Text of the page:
In Bangladesh, where rivers began to overflow as a result of the heavy monsoon rains and the incoming flood water from India, Start Fund’s recently launched national fund in Bangladesh quickly kicked into action. Many states were above danger levels with more than five million people affected according to recent figures. Close to £660,000 has been allocated to ActionAid, Care International, Concern Worldwide, Handicap International, Relief International/HelpAge, Save the Children, Plan International, and their partners (listed below) to respond primarily through cash grants to the quickly deteriorating situation across a third of the country.

“Relief International, HelpAge International Bangladesh and AID Comilla are very excited with the unique opportunity to support elderly population among the most flood-affected households in Nageswari and Bhurungamari sub district under Kurigram District in Bangladesh through Multipurpose Cash Grants (MCG) and WASH Services. In order to promote and respect greater inclusiveness in disaster response, our intervention will benefit at least 8000 people and households with elderly members will be selected as beneficiary on priority basis."  Nazrul Islam, Country Director Bangladesh, Relief International & Rabeya Sultana, Country Director – HelpAge International

In the span of 72 hours, the Start Fund, its members, and partners were able to respond to three concurrent under-reported emergencies. This is no small feat.  But the Start Fund still wants to do more to respond to these cyclical crises. Through its Anticipation Window, the Start Fund is exploring ways to further reduce suffering by acting in advance of predictable crises before they turn into disasters. By acting well before the crisis has hit agencies can mitigate potential harm and loss. The Anticipation Window is bringing together a range of actors from the humanitarian, scientific, and academic communities to improve its forecasting information. A true indicator of success would be to see more anticipatory alerts in the region next year should significant flooding be forecasted.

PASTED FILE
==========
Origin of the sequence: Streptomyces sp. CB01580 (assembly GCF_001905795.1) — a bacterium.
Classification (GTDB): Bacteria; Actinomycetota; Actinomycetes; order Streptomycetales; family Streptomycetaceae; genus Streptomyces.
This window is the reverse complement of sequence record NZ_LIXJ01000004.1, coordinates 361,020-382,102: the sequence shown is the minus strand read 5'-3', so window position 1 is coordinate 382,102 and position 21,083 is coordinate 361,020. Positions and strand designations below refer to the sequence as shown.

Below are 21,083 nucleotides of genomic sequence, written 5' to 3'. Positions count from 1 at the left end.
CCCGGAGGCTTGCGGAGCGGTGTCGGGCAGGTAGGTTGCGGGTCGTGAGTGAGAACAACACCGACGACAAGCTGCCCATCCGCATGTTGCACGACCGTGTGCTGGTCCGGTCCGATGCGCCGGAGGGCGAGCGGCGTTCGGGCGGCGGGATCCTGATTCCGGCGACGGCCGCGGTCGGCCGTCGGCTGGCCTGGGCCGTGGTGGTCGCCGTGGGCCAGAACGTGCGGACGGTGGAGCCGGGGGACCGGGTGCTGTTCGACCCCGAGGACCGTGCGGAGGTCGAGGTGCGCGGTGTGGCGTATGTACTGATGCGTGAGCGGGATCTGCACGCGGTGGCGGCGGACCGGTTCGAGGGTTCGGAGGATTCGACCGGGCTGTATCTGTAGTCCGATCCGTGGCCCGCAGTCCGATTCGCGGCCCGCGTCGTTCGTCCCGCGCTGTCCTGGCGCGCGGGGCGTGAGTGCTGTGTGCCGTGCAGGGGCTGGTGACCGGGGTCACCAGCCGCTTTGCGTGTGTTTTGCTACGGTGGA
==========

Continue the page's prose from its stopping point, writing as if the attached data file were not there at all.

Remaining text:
Finally, it’s important to spend a moment recognising the numerous local and national partners who will be responding to the flooding in South Asia alongside Start Network members. All too often their names are forgotten in communications, and yet over the coming weeks and months they will play a crucial role in ensuring support is provided to even the most hard-to-reach communities. The full list is below - and I hope you will appreciate how long it is:

Local partners in Nepal:

  • Sahakarya Nepal
  • Aasaman Nepal
  • People in Need
  • DEC Nepal
  • BASE Nepal
  • Forum for Human Right & Disabled (FHRD)

Local partners in India:

  • Caritas India
  • Poorvanchal Grameen Vikas Sansthan (PGVS)
  • Nava Jagriti
  • Sohratgarh Environmental Society

Local partners in Bangladesh:

  • Bangladesh Association for Community Education (BACE)
  • Solidarity
  • National Development Program (NDP)
  • Assistance for Social Organisation and Development (ASOD)
  • Community Development Center (CDC)
  • Association for Integrated Development-Comilla (AID-COMILLA)
  • RDRS
  • Mohidev Jubo Kallayan Sangstha (MJKS)
  • Manob Mukti Sangstha (MMS)


Read more about the Start Fund.

Read more about the Anticipation Window.

Keep reading:

Start Fund Start Fund Bangladesh India

  • by Melina Koutsis